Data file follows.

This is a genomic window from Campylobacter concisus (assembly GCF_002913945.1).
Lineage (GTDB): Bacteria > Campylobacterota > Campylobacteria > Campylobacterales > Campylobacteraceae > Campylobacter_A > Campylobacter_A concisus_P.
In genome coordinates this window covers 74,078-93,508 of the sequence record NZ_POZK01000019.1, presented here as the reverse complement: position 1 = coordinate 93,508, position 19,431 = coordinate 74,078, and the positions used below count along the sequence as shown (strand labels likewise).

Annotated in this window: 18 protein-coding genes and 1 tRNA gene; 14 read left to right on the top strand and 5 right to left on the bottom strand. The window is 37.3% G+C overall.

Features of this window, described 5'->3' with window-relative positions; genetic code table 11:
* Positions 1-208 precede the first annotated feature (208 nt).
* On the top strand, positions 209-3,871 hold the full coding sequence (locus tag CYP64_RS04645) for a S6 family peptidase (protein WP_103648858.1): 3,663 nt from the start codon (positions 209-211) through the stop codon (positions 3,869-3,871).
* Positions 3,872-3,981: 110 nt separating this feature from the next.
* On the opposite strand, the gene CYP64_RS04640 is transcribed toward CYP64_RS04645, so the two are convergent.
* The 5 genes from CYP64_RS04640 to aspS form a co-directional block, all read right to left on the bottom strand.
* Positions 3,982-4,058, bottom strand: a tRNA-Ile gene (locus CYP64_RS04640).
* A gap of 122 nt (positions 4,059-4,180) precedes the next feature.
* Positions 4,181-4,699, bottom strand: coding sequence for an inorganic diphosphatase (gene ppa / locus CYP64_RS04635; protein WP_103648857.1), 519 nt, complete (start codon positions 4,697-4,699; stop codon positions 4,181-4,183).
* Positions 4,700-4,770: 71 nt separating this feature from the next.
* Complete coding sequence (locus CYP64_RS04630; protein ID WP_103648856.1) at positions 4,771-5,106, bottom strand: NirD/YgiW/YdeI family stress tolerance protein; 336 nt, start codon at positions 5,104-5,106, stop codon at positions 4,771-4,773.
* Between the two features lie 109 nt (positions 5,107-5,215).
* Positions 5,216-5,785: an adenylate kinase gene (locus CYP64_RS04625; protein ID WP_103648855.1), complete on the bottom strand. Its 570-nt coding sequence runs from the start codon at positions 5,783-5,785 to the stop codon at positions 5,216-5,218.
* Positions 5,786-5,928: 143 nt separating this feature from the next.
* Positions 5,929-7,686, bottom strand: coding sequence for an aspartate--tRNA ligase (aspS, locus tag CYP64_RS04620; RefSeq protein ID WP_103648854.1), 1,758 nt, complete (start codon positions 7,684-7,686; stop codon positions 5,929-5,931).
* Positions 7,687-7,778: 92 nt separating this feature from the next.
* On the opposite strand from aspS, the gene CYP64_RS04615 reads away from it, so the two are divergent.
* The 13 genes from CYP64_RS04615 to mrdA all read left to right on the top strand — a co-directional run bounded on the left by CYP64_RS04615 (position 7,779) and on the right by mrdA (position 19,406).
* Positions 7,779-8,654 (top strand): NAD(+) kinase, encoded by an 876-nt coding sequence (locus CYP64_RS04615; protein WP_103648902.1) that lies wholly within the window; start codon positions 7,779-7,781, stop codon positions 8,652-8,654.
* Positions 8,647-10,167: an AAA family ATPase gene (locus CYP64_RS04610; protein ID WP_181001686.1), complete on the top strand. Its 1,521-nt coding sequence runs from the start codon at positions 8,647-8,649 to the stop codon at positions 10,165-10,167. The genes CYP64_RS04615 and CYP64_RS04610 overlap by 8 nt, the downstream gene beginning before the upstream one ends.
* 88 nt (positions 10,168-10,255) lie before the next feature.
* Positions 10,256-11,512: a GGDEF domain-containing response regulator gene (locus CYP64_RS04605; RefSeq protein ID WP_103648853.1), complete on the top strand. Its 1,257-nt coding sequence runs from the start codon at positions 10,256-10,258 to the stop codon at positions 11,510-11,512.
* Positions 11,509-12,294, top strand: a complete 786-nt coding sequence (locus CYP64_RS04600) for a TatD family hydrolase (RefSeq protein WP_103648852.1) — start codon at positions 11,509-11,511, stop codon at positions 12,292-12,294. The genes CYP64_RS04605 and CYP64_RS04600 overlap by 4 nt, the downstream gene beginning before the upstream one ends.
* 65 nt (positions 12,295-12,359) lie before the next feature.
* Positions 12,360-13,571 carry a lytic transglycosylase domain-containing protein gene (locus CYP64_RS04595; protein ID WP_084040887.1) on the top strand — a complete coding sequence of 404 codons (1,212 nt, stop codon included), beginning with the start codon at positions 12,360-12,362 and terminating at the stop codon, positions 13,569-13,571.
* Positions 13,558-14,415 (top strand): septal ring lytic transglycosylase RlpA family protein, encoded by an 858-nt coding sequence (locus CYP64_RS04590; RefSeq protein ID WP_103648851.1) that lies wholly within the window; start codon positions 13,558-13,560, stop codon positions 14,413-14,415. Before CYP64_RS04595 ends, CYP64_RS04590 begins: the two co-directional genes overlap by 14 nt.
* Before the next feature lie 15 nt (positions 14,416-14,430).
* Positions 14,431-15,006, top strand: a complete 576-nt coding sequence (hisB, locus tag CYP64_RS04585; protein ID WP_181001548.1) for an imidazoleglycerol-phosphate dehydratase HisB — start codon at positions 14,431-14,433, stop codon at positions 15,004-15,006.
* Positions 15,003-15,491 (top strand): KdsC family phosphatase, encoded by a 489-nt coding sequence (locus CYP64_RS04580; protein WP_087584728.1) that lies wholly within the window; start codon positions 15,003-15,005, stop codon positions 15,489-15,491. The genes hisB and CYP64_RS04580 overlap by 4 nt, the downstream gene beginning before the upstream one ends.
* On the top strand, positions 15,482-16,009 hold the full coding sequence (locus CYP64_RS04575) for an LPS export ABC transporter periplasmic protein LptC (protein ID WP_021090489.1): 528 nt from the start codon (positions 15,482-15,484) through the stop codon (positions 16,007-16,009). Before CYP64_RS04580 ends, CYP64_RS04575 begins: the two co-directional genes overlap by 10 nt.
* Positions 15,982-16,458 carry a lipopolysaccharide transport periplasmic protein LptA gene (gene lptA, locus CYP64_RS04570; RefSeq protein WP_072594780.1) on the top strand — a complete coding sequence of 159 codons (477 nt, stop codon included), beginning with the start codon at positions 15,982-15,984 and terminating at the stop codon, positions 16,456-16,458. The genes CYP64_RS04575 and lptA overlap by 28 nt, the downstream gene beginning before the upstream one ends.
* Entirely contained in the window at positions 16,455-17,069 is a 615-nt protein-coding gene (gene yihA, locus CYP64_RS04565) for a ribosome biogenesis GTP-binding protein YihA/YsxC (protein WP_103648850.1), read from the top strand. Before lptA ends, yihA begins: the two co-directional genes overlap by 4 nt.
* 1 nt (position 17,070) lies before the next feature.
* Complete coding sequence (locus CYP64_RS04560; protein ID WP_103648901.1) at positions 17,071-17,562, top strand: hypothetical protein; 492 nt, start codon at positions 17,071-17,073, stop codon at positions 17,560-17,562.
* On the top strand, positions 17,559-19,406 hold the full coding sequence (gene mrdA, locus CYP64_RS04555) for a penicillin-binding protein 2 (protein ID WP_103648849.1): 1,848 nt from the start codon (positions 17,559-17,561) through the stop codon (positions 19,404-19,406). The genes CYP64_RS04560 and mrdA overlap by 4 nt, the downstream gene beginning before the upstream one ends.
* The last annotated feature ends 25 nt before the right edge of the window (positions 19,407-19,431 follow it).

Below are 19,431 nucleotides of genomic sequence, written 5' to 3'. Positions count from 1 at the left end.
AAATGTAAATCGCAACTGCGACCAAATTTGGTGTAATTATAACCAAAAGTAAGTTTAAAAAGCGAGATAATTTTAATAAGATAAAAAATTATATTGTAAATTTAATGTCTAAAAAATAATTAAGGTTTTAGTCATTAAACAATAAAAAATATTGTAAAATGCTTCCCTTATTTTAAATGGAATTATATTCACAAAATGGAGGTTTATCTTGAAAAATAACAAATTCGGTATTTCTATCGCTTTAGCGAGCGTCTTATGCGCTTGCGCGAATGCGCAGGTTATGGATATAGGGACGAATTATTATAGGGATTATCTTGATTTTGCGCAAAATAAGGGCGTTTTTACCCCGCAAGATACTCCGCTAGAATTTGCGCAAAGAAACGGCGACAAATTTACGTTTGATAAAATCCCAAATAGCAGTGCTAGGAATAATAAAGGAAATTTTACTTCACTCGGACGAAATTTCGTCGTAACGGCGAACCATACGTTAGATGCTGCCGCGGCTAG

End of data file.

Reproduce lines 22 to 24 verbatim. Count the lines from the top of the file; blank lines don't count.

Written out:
* The 13 genes from CYP64_RS04615 to mrdA all read left to right on the top strand — a co-directional run bounded on the left by CYP64_RS04615 (position 7,779) and on the right by mrdA (position 19,406).
* Positions 7,779-8,654 (top strand): NAD(+) kinase, encoded by an 876-nt coding sequence (locus CYP64_RS04615; protein WP_103648902.1) that lies wholly within the window; start codon positions 7,779-7,781, stop codon positions 8,652-8,654.
* Positions 8,647-10,167: an AAA family ATPase gene (locus CYP64_RS04610; protein ID WP_181001686.1), complete on the top strand. Its 1,521-nt coding sequence runs from the start codon at positions 8,647-8,649 to the stop codon at positions 10,165-10,167. The genes CYP64_RS04615 and CYP64_RS04610 overlap by 8 nt, the downstream gene beginning before the upstream one ends.